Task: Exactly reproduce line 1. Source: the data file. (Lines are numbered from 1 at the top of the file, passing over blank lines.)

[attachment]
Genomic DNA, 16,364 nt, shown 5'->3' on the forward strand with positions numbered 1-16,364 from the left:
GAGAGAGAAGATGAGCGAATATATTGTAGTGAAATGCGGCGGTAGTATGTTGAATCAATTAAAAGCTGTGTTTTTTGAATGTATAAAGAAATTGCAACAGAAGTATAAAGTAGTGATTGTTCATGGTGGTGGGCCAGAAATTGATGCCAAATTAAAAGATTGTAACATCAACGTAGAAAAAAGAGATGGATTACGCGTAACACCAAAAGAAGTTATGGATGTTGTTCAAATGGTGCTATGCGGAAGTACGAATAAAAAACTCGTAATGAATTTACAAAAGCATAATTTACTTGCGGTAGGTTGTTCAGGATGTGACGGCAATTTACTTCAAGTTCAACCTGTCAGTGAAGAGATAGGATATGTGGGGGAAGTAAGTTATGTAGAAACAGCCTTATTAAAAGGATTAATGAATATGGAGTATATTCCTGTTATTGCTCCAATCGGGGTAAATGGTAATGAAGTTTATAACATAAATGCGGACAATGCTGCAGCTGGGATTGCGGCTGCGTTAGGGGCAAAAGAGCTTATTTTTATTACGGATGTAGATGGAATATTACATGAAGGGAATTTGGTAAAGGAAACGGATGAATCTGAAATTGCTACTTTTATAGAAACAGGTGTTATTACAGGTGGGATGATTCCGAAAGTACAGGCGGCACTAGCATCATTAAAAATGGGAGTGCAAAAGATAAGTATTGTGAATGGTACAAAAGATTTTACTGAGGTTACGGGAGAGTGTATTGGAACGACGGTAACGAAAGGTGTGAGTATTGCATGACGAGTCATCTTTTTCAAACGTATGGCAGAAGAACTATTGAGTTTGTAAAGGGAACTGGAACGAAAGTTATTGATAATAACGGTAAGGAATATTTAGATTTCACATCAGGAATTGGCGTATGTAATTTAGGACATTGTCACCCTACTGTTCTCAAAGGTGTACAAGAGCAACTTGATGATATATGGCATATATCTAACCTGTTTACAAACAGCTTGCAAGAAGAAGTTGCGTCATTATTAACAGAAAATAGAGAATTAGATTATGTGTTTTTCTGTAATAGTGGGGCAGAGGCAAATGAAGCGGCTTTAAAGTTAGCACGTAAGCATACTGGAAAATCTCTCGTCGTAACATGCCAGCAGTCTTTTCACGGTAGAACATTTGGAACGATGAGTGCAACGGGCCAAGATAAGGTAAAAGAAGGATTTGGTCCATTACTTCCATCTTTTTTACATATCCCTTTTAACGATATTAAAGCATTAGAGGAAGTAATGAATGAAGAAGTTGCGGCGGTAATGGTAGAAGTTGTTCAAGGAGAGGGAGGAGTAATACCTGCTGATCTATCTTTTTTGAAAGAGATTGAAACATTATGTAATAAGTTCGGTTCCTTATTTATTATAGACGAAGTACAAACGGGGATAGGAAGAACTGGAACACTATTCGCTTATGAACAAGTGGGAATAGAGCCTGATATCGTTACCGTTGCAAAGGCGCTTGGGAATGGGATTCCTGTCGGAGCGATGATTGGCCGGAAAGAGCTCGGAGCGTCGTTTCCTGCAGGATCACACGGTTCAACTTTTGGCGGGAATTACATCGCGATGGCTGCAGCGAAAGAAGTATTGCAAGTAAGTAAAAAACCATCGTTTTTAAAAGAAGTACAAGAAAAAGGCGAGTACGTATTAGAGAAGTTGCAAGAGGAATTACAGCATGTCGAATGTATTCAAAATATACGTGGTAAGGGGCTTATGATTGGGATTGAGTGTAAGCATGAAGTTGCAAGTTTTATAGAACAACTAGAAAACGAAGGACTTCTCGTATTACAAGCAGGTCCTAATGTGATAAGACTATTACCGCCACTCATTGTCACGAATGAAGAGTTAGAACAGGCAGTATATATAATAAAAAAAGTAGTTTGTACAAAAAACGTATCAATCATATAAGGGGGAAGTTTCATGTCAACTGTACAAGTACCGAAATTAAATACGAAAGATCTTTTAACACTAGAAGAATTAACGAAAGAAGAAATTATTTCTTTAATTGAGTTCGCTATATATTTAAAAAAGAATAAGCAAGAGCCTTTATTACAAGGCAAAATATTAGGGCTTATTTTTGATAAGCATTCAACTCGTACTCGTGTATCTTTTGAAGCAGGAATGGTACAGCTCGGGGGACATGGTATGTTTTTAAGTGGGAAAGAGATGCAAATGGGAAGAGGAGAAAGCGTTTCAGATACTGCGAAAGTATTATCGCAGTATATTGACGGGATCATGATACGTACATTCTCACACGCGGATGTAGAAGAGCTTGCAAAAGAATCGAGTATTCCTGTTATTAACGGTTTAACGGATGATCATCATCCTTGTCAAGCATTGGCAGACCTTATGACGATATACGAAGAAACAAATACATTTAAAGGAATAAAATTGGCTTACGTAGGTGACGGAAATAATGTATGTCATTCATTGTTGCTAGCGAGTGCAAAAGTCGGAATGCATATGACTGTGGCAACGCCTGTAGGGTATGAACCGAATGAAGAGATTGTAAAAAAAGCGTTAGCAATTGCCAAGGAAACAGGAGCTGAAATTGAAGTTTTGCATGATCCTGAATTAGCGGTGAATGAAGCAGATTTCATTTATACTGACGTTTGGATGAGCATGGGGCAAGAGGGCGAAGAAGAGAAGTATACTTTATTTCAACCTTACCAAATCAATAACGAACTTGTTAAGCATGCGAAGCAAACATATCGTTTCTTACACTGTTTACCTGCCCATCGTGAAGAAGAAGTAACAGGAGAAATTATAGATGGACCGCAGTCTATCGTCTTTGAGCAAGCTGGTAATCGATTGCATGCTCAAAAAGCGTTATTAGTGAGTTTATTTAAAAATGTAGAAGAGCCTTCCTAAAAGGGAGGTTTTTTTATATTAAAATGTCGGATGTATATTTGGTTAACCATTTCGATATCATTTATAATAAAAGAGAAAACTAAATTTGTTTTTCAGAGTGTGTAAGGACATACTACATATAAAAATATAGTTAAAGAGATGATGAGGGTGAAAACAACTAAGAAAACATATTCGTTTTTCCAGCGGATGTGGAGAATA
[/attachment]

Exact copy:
Genomic DNA, 16,364 nt, shown 5'->3' on the forward strand with positions numbered 1-16,364 from the left: